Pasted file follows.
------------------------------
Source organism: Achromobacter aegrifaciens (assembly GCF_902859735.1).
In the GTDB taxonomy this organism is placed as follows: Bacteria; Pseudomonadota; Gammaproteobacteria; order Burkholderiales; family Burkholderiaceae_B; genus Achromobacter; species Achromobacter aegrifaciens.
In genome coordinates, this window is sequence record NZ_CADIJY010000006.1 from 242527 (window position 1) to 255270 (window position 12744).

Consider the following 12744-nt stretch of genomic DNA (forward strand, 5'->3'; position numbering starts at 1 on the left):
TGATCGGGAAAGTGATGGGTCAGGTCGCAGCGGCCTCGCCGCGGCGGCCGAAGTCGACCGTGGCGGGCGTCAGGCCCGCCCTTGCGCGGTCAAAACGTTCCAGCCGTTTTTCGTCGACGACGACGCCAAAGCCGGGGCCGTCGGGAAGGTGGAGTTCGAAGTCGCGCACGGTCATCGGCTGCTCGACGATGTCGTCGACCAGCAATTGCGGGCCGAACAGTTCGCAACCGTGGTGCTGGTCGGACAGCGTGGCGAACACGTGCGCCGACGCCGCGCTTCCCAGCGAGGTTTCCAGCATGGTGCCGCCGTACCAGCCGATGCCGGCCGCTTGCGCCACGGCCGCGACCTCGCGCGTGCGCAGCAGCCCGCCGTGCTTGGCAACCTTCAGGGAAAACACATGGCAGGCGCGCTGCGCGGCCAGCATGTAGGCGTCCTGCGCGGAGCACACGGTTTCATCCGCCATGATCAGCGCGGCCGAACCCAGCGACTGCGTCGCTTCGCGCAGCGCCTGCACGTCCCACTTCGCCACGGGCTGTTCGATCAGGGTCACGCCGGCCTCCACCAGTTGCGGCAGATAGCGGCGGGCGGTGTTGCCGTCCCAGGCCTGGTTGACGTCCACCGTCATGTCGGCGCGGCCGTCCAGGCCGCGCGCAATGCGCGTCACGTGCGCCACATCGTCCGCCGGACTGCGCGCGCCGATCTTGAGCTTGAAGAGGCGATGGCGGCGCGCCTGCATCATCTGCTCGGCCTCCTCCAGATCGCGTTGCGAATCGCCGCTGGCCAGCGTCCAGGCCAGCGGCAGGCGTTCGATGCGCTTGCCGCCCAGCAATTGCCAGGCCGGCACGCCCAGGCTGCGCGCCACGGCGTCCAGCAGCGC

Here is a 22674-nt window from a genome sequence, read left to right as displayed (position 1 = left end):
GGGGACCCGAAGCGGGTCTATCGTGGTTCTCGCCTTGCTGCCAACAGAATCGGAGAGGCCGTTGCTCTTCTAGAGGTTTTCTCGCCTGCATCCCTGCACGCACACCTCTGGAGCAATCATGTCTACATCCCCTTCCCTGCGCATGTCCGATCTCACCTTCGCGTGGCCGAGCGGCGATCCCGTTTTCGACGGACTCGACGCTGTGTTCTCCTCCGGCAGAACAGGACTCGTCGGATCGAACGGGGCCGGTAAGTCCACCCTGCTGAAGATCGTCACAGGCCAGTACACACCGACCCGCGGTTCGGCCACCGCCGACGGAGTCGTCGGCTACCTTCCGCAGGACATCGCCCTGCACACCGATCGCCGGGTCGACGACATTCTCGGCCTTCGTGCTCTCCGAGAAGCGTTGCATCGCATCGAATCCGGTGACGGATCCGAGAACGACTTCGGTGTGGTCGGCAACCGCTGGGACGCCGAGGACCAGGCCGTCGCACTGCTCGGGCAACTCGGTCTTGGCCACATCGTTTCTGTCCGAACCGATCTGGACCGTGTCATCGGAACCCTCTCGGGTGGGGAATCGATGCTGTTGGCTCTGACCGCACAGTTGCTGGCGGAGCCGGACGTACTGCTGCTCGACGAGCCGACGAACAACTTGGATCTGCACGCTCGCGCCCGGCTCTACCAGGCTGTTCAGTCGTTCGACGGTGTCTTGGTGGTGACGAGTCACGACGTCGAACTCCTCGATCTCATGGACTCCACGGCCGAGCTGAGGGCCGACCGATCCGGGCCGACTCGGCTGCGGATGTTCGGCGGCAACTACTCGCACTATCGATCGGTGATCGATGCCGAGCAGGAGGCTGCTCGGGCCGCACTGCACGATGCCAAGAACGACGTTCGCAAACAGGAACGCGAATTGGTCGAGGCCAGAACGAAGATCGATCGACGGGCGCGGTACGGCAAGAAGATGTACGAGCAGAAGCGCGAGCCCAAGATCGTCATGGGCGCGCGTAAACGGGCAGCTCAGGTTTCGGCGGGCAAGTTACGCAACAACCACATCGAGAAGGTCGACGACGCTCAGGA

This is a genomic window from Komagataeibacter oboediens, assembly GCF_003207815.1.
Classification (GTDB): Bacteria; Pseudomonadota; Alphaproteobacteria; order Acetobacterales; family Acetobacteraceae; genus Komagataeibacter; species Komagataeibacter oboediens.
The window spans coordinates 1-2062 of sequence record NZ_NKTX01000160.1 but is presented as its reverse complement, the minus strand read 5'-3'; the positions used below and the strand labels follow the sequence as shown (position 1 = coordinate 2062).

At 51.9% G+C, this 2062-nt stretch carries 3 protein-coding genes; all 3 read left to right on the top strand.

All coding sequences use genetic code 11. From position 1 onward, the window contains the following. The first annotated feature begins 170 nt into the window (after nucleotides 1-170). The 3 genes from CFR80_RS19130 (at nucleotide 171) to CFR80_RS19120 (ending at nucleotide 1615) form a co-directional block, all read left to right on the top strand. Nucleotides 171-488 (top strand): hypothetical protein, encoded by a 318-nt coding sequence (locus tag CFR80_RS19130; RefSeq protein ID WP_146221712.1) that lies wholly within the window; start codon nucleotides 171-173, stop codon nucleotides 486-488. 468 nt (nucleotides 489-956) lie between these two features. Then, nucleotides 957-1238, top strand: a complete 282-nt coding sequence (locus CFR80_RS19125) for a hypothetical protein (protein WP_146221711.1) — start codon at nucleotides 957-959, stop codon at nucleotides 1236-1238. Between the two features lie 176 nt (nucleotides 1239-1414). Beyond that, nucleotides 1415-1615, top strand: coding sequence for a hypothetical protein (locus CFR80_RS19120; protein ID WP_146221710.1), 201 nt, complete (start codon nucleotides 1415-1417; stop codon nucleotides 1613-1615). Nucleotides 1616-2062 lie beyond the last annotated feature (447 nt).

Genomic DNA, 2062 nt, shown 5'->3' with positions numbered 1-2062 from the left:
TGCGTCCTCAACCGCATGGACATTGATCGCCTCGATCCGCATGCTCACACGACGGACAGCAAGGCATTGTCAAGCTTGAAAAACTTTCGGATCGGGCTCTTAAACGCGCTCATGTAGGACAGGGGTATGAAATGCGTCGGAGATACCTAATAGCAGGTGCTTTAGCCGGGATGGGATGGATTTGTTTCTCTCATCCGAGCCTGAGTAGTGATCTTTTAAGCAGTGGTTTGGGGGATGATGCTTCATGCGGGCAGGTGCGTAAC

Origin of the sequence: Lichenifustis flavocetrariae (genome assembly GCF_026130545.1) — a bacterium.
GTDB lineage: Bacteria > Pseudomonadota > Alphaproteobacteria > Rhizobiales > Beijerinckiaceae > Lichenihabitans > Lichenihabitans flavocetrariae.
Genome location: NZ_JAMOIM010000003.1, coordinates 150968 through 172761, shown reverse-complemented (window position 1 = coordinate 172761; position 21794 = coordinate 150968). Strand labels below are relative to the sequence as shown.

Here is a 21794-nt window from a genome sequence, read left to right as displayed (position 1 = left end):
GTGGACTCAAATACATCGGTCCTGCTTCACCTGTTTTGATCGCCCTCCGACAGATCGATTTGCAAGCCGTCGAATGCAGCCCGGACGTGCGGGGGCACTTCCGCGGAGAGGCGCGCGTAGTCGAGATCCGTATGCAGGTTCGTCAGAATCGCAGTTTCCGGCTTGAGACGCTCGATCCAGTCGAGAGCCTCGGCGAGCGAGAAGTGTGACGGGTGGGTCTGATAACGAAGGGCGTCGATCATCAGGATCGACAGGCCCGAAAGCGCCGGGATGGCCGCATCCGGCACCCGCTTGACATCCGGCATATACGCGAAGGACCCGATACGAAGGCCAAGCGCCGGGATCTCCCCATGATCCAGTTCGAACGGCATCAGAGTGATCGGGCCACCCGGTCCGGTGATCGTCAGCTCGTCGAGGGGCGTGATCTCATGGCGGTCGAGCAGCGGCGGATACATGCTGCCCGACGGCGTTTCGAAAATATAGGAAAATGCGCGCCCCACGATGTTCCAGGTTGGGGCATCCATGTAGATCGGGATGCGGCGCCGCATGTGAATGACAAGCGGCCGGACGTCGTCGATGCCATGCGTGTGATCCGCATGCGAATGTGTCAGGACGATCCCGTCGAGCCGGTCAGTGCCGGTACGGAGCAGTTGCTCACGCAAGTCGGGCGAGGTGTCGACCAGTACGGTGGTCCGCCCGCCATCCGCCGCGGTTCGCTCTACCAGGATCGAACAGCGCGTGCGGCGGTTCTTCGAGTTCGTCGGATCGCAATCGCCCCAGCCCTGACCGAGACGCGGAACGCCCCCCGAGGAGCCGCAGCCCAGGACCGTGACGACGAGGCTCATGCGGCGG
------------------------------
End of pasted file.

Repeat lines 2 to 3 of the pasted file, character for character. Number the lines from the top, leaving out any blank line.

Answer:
In the GTDB taxonomy this organism is placed as follows: Bacteria; Pseudomonadota; Gammaproteobacteria; order Burkholderiales; family Burkholderiaceae_B; genus Achromobacter; species Achromobacter aegrifaciens.
In genome coordinates, this window is sequence record NZ_CADIJY010000006.1 from 242527 (window position 1) to 255270 (window position 12744).